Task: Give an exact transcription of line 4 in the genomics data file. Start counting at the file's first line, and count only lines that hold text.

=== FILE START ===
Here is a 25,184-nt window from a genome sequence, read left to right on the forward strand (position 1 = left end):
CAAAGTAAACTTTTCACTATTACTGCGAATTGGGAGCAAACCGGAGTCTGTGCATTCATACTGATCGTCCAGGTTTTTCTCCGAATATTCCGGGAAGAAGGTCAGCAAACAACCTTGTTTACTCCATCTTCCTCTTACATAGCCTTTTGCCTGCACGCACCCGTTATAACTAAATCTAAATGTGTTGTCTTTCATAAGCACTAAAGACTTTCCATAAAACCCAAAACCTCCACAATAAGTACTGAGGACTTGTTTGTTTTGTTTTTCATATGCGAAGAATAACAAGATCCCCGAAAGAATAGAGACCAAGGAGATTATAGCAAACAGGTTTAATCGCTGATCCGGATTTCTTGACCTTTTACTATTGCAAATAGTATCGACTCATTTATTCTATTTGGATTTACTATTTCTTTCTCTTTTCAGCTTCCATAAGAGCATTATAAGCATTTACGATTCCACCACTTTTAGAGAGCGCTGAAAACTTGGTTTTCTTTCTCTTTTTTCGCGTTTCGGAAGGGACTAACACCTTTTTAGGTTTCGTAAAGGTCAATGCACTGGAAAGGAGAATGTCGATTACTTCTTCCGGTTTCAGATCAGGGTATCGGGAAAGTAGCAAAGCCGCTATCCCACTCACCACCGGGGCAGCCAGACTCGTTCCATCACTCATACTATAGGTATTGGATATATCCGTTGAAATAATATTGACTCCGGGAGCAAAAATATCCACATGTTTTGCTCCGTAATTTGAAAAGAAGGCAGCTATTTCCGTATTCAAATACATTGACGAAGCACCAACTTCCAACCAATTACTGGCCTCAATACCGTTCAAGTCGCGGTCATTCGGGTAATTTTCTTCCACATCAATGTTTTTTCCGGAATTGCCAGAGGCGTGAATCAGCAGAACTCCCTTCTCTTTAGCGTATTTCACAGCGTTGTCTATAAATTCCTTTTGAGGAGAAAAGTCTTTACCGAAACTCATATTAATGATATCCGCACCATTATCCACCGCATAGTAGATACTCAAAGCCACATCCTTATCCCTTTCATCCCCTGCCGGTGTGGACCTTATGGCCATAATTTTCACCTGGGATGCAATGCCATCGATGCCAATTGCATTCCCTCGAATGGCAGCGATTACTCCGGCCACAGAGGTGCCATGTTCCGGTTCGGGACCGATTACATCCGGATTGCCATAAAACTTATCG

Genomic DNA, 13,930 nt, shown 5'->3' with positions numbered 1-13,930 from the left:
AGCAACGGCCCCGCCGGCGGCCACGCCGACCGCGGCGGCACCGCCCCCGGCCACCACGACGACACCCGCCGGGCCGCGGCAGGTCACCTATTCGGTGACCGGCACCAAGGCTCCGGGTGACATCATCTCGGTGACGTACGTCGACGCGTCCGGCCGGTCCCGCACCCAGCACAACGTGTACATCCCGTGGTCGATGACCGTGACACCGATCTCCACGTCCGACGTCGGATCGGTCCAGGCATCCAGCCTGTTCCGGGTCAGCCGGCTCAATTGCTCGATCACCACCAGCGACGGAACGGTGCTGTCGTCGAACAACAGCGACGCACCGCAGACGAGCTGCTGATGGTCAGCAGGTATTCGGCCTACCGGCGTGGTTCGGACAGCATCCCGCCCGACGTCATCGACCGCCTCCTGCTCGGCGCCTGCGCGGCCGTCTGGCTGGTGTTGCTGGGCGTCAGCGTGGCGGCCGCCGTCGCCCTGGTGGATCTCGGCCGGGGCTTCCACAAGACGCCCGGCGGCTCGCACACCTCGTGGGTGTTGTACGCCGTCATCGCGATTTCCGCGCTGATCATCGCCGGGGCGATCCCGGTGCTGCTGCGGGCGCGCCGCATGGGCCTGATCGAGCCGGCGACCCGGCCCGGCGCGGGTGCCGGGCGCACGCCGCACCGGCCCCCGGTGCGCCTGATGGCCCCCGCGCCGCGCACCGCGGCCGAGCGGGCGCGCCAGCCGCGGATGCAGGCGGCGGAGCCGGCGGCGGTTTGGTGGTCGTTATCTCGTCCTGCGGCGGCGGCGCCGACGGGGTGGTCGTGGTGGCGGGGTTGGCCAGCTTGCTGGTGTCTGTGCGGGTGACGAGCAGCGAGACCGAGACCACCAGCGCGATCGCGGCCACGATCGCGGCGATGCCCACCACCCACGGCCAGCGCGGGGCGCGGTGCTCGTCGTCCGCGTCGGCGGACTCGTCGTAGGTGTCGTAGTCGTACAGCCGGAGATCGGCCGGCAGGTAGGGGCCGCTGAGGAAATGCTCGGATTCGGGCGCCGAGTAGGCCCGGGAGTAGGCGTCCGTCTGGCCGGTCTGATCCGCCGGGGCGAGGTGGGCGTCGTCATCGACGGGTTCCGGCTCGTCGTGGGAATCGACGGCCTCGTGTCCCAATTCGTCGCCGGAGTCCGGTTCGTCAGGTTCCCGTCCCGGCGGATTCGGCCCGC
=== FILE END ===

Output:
AGCAACGGCCCCGCCGGCGGCCACGCCGACCGCGGCGGCACCGCCCCCGGCCACCACGACGACACCCGCCGGGCCGCGGCAGGTCACCTATTCGGTGACCGGCACCAAGGCTCCGGGTGACATCATCTCGGTGACGTACGTCGACGCGTCCGGCCGGTCCCGCACCCAGCACAACGTGTACATCCCGTGGTCGATGACCGTGACACCGATCTCCACGTCCGACGTCGGATCGGTCCAGGCATCCAGCCTGTTCCGGGTCAGCCGGCTCAATTGCTCGATCACCACCAGCGACGGAACGGTGCTGTCGTCGAACAACAGCGACGCACCGCAGACGAGCTGCTGATGGTCAGCAGGTATTCGGCCTACCGGCGTGGTTCGGACAGCATCCCGCCCGACGTCATCGACCGCCTCCTGCTCGGCGCCTGCGCGGCCGTCTGGCTGGTGTTGCTGGGCGTCAGCGTGGCGGCCGCCGTCGCCCTGGTGGATCTCGGCCGGGGCTTCCACAAGACGCCCGGCGGCTCGCACACCTCGTGGGTGTTGTACGCCGTCATCGCGATTTCCGCGCTGATCATCGCCGGGGCGATCCCGGTGCTGCTGCGGGCGCGCCGCATGGGCCTGATCGAGCCGGCGACCCGGCCCGGCGCGGGTGCCGGGCGCACGCCGCACCGGCCCCCGGTGCGCCTGATGGCCCCCGCGCCGCGCACCGCGGCCGAGCGGGCGCGCCAGCCGCGGATGCAGGCGGCGGAGCCGGCGGCGGTTTGGTGGTCGTTATCTCGTCCTGCGGCGGCGGCGCCGACGGGGTGGTCGTGGTGGCGGGGTTGGCCAGCTTGCTGGTGTCTGTGCGGGTGACGAGCAGCGAGACCGAGACCACCAGCGCGATCGCGGCCACGATCGCGGCGATGCCCACCACCCACGGCCAGCGCGGGGCGCGGTGCTCGTCGTCCGCGTCGGCGGACTCGTCGTAGGTGTCGTAGTCGTACAGCCGGAGATCGGCCGGCAGGTAGGGGCCGCTGAGGAAATGCTCGGATTCGGGCGCCGAGTAGGCCCGGGAGTAGGCGTCCGTCTGGCCGGTCTGATCCGCCGGGGCGAGGTGGGCGTCGTCATCGACGGGTTCCGGCTCGTCGTGGGAATCGACGGCCTCGTGTCCCAATTCGTCGCCGGAGTCCGGTTCGTCAGGTTCCCGTCCCGGCGGATTCGGCCCGC